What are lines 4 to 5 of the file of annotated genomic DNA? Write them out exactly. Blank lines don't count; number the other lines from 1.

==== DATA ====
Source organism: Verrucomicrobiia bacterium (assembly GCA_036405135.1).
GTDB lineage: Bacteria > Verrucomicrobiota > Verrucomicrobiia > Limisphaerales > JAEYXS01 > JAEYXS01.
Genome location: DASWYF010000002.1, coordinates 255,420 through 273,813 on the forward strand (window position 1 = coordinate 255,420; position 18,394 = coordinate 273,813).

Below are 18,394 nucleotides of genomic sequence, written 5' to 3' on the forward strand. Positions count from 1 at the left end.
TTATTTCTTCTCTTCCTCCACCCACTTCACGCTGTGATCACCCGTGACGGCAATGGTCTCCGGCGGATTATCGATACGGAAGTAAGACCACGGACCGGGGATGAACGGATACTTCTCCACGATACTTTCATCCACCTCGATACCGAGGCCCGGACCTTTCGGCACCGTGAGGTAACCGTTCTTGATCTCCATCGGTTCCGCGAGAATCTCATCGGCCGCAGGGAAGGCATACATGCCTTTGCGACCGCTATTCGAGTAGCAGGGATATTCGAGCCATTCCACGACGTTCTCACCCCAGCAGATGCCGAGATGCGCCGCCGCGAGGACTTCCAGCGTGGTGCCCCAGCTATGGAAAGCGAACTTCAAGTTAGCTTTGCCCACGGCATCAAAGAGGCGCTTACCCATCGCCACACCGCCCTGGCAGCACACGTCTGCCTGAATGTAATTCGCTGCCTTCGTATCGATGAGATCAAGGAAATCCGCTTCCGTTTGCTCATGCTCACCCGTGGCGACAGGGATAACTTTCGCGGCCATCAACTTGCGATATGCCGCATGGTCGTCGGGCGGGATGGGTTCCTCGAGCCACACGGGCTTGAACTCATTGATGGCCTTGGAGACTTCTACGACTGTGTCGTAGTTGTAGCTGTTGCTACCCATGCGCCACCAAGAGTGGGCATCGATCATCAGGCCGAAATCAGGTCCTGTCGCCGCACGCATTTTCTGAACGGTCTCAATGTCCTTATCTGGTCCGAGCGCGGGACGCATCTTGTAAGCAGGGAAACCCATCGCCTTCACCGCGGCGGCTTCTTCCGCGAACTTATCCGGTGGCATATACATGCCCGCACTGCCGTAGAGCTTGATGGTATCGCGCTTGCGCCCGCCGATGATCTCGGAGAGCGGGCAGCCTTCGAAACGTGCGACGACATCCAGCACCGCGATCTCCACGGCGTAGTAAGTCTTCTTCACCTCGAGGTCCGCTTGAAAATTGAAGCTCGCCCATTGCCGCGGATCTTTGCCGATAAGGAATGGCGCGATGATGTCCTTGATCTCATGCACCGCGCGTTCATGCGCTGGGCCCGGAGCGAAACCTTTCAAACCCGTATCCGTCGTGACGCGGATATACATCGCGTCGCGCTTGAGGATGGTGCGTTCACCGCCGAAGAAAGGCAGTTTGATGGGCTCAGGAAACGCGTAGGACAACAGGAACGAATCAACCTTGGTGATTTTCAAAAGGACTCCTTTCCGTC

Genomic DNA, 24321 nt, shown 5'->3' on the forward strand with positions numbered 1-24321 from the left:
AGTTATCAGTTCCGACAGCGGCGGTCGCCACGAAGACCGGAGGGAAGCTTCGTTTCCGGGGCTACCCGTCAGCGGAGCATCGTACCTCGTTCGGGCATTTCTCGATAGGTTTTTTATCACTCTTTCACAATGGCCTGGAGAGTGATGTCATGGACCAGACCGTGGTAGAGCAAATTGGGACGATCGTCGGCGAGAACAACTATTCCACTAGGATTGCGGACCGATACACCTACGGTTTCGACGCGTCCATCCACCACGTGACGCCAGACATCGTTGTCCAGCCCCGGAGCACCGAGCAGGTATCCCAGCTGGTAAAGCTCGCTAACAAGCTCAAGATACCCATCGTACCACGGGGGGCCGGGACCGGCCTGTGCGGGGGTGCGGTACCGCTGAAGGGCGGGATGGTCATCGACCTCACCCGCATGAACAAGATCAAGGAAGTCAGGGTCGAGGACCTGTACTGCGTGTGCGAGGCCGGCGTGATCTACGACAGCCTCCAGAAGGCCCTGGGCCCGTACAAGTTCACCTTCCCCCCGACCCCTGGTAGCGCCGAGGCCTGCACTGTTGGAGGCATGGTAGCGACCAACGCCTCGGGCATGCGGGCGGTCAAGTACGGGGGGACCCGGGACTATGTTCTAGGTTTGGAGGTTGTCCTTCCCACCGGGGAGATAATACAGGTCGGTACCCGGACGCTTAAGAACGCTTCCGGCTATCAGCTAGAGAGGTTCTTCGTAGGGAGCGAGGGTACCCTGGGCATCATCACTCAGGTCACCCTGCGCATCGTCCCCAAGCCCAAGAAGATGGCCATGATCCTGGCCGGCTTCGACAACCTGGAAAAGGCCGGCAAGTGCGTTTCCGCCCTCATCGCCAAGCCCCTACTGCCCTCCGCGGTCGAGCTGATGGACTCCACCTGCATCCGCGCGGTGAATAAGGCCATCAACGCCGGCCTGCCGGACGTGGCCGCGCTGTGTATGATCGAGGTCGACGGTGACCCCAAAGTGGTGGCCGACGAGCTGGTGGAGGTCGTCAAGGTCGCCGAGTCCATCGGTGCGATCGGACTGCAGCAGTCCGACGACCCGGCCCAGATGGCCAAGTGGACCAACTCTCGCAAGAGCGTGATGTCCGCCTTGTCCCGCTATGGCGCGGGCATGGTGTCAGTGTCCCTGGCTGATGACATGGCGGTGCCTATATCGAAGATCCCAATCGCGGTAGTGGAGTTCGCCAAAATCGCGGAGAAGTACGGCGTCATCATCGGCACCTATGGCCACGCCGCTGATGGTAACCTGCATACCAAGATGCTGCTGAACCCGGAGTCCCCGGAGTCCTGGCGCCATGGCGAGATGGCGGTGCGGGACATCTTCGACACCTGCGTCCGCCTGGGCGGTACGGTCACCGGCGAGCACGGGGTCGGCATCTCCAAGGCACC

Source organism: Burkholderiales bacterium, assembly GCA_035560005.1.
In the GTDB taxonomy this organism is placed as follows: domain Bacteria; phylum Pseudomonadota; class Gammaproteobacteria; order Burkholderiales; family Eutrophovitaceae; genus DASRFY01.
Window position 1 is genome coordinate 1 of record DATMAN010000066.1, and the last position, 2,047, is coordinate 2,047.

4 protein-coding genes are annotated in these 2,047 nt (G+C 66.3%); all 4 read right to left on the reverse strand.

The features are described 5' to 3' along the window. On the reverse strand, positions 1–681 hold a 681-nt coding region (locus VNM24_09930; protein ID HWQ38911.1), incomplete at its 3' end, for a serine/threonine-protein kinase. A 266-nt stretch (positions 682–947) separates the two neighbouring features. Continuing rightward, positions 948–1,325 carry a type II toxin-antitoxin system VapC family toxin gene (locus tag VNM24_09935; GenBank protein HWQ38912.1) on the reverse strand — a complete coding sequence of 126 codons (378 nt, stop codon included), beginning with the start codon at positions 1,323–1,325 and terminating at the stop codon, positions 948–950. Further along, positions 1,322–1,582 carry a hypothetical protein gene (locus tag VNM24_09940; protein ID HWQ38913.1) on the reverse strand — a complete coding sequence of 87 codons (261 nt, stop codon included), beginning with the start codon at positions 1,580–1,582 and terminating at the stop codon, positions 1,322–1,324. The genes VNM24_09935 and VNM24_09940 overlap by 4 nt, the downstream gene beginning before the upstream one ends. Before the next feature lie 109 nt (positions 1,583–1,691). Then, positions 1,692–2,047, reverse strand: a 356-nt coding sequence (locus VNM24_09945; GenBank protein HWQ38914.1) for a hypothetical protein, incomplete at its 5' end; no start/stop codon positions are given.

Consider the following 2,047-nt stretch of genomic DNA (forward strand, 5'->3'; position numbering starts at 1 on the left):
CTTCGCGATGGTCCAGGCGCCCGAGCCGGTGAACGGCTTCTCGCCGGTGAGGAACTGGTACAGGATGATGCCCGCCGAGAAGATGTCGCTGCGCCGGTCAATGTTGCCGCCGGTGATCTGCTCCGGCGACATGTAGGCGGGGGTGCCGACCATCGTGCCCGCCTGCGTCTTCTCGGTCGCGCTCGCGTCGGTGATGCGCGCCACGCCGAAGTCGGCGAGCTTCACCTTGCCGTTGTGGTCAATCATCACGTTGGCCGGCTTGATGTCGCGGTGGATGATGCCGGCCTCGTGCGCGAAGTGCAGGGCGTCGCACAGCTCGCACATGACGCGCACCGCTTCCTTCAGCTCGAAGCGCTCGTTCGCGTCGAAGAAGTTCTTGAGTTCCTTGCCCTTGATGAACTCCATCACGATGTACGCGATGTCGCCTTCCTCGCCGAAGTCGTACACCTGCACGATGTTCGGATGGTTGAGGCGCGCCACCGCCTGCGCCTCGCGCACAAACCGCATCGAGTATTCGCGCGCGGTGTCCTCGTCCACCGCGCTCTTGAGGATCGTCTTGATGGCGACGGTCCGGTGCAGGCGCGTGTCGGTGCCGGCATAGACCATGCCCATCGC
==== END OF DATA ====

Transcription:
Below are 18,394 nucleotides of genomic sequence, written 5' to 3' on the forward strand. Positions count from 1 at the left end.
TTATTTCTTCTCTTCCTCCACCCACTTCACGCTGTGATCACCCGTGACGGCAATGGTCTCCGGCGGATTATCGATACGGAAGTAAGACCACGGACCGGGGATGAACGGATACTTCTCCACGATACTTTCATCCACCTCGATACCGAGGCCCGGACCTTTCGGCACCGTGAGGTAACCGTTCTTGATCTCCATCGGTTCCGCGAGAATCTCATCGGCCGCAGGGAAGGCATACATGCCTTTGCGACCGCTATTCGAGTAGCAGGGATATTCGAGCCATTCCACGACGTTCTCACCCCAGCAGATGCCGAGATGCGCCGCCGCGAGGACTTCCAGCGTGGTGCCCCAGCTATGGAAAGCGAACTTCAAGTTAGCTTTGCCCACGGCATCAAAGAGGCGCTTACCCATCGCCACACCGCCCTGGCAGCACACGTCTGCCTGAATGTAATTCGCTGCCTTCGTATCGATGAGATCAAGGAAATCCGCTTCCGTTTGCTCATGCTCACCCGTGGCGACAGGGATAACTTTCGCGGCCATCAACTTGCGATATGCCGCATGGTCGTCGGGCGGGATGGGTTCCTCGAGCCACACGGGCTTGAACTCATTGATGGCCTTGGAGACTTCTACGACTGTGTCGTAGTTGTAGCTGTTGCTACCCATGCGCCACCAAGAGTGGGCATCGATCATCAGGCCGAAATCAGGTCCTGTCGCCGCACGCATTTTCTGAACGGTCTCAATGTCCTTATCTGGTCCGAGCGCGGGACGCATCTTGTAAGCAGGGAAACCCATCGCCTTCACCGCGGCGGCTTCTTCCGCGAACTTATCCGGTGGCATATACATGCCCGCACTGCCGTAGAGCTTGATGGTATCGCGCTTGCGCCCGCCGATGATCTCGGAGAGCGGGCAGCCTTCGAAACGTGCGACGACATCCAGCACCGCGATCTCCACGGCGTAGTAAGTCTTCTTCACCTCGAGGTCCGCTTGAAAATTGAAGCTCGCCCATTGCCGCGGATCTTTGCCGATAAGGAATGGCGCGATGATGTCCTTGATCTCATGCACCGCGCGTTCATGCGCTGGGCCCGGAGCGAAACCTTTCAAACCCGTATCCGTCGTGACGCGGATATACATCGCGTCGCGCTTGAGGATGGTGCGTTCACCGCCGAAGAAAGGCAGTTTGATGGGCTCAGGAAACGCGTAGGACAACAGGAACGAATCAACCTTGGTGATTTTCAAAAGGACTCCTTTCCGTC